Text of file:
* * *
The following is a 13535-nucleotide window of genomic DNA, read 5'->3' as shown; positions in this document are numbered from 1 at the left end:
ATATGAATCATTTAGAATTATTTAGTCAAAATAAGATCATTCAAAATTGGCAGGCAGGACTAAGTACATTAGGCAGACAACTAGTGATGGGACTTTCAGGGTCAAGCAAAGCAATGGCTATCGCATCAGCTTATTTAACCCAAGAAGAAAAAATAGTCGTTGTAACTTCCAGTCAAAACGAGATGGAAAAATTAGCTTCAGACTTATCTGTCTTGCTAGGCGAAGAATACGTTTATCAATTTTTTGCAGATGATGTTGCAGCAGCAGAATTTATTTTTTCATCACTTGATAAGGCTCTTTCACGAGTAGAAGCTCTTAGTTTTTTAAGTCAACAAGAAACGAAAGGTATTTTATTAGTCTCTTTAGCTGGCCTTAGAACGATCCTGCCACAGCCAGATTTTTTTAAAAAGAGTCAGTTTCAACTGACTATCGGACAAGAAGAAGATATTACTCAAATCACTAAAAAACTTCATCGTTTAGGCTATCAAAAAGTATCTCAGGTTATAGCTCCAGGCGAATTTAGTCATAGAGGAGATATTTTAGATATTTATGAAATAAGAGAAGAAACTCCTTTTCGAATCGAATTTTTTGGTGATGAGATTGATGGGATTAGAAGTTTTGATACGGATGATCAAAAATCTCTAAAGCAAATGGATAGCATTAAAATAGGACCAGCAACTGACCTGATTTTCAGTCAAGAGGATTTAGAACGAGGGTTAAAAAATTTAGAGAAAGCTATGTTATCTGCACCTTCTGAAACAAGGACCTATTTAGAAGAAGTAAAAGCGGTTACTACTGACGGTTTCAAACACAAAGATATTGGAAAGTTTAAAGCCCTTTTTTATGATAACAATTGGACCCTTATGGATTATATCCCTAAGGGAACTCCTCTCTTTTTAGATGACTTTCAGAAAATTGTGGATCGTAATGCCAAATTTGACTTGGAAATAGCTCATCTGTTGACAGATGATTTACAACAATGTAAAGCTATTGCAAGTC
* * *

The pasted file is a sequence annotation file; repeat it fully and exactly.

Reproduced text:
The following is a 13535-nucleotide window of genomic DNA, read 5'->3' as shown; positions in this document are numbered from 1 at the left end:
ATATGAATCATTTAGAATTATTTAGTCAAAATAAGATCATTCAAAATTGGCAGGCAGGACTAAGTACATTAGGCAGACAACTAGTGATGGGACTTTCAGGGTCAAGCAAAGCAATGGCTATCGCATCAGCTTATTTAACCCAAGAAGAAAAAATAGTCGTTGTAACTTCCAGTCAAAACGAGATGGAAAAATTAGCTTCAGACTTATCTGTCTTGCTAGGCGAAGAATACGTTTATCAATTTTTTGCAGATGATGTTGCAGCAGCAGAATTTATTTTTTCATCACTTGATAAGGCTCTTTCACGAGTAGAAGCTCTTAGTTTTTTAAGTCAACAAGAAACGAAAGGTATTTTATTAGTCTCTTTAGCTGGCCTTAGAACGATCCTGCCACAGCCAGATTTTTTTAAAAAGAGTCAGTTTCAACTGACTATCGGACAAGAAGAAGATATTACTCAAATCACTAAAAAACTTCATCGTTTAGGCTATCAAAAAGTATCTCAGGTTATAGCTCCAGGCGAATTTAGTCATAGAGGAGATATTTTAGATATTTATGAAATAAGAGAAGAAACTCCTTTTCGAATCGAATTTTTTGGTGATGAGATTGATGGGATTAGAAGTTTTGATACGGATGATCAAAAATCTCTAAAGCAAATGGATAGCATTAAAATAGGACCAGCAACTGACCTGATTTTCAGTCAAGAGGATTTAGAACGAGGGTTAAAAAATTTAGAGAAAGCTATGTTATCTGCACCTTCTGAAACAAGGACCTATTTAGAAGAAGTAAAAGCGGTTACTACTGACGGTTTCAAACACAAAGATATTGGAAAGTTTAAAGCCCTTTTTTATGATAACAATTGGACCCTTATGGATTATATCCCTAAGGGAACTCCTCTCTTTTTAGATGACTTTCAGAAAATTGTGGATCGTAATGCCAAATTTGACTTGGAAATAGCTCATCTGTTGACAGATGATTTACAACAATGTAAAGCTATTGCAAGTC